Supreme Court of Canada orders new trial in 2010 Dartmouth murder
Court overturns Randy Desmond Riley's conviction for 2nd-degree murder in death of Donald Chad Smith
The Supreme Court of Canada has ordered a new trial for a Nova Scotia man convicted in the death of Donald Chad Smith 10 years ago in Dartmouth, N.S.
Randy Desmond Riley was found guilty of second-degree murder by a jury in 2018 following a trial. But that conviction was overturned Tuesday in a ruling from Canada's highest court.
Jurors heard that Smith was lured to an apartment in north-end Dartmouth. He had just started a job delivering pizzas for a restaurant in that area.
Riley was one of two men accused of killing Smith. The other, Nathan Johnson, was convicted of first-degree murder in a separate trial. Johnson also testified at Riley's trial and insisted that he, Johnson, had acted alone when he killed Smith.
The content of Johnson's testimony at Riley's trial was unexpected and prompted Justice James Chipman to issue a special caution to the jury, warning it was dangerous to rely on Johnson's evidence unless it was confirmed by other evidence.
The Nova Scotia Court of Appeal subsequently ruled Chipman had made no errors in his instructions, but one of the Appeal Court judges dissented, saying he would have ordered a new trial on a charge of second-degree murder.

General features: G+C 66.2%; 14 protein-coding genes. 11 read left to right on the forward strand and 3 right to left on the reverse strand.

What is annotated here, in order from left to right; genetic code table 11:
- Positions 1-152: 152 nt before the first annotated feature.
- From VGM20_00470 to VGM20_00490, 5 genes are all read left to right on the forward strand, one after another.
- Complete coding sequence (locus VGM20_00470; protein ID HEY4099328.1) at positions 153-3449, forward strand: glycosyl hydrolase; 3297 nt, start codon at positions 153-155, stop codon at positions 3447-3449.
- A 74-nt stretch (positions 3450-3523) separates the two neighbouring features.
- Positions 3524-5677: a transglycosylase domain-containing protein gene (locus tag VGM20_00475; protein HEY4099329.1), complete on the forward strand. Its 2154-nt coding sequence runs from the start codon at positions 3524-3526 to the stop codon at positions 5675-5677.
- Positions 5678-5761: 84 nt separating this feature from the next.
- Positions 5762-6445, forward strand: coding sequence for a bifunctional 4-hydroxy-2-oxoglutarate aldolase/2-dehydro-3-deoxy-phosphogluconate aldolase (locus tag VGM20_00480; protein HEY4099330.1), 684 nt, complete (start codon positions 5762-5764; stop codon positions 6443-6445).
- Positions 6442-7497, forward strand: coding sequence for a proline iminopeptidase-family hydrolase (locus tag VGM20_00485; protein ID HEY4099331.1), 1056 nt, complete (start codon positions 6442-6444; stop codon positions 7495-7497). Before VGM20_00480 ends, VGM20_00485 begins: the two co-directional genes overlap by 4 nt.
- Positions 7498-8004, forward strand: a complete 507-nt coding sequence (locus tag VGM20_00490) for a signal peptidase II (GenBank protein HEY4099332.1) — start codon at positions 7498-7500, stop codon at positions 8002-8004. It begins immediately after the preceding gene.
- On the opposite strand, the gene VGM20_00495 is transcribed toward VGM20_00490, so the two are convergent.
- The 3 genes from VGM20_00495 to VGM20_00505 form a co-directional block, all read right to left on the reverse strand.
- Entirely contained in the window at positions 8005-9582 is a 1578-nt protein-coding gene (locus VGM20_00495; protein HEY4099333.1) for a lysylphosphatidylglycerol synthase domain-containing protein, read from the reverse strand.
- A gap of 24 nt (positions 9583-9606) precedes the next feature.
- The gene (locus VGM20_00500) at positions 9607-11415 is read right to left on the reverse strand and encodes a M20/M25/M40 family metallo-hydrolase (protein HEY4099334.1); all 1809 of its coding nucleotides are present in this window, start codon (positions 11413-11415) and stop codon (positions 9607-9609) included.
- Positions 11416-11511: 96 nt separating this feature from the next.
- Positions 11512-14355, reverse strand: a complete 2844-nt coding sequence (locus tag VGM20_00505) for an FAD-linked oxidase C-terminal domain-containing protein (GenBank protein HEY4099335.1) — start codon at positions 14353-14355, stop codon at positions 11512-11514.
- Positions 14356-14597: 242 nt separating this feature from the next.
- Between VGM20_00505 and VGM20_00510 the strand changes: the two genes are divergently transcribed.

That split decision opened the door to an appeal at the Supreme Court of Canada, which ruled in Riley's favour.
Crown's main witness
A call ordering a pizza was placed from a payphone near where the murder occurred. Witnesses at both trials reported hearing a loud blast and discovered Smith lying on the ground. He had been struck by a single blast from a sawed-off shotgun.
Much of the Crown's case at Riley's trial was based on evidence from one of his associates, Paul Smith, who was no relation to the victim.
Paul Smith told the court that on the day of the murder, he drove Riley and Johnson to another Dartmouth address. Riley went inside and emerged a short time later with what appeared to be something concealed in the leg of his pants.
Paul Smith also testified that as they drove around Dartmouth, Riley talked about settling a score with someone who had assaulted him years before.
In preparing for the appeal, Riley's lawyers discovered new information relating to Paul Smith. It included an interview conducted by a private investigator in which Smith recanted much of the incriminating testimony he gave at the trial.
He told the investigator that he did not see Riley with something concealed in his clothing and did not recall the accused talking about revenge.
Smith also disclosed that he received $18,000 from police to help cover his expenses. He had been detained as part of the murder investigation and the money was to help him and his girlfriend relocate to Edmonton. While Riley's defence lawyer at trial later said he was not told about the payment to the witness, Riley's appeal lawyer said Wednesday that it turns out the Crown did disclose the payment.
While Riley's first trial was on a charge of first-degree murder, his new trial will be on second-degree and possession of a firearm.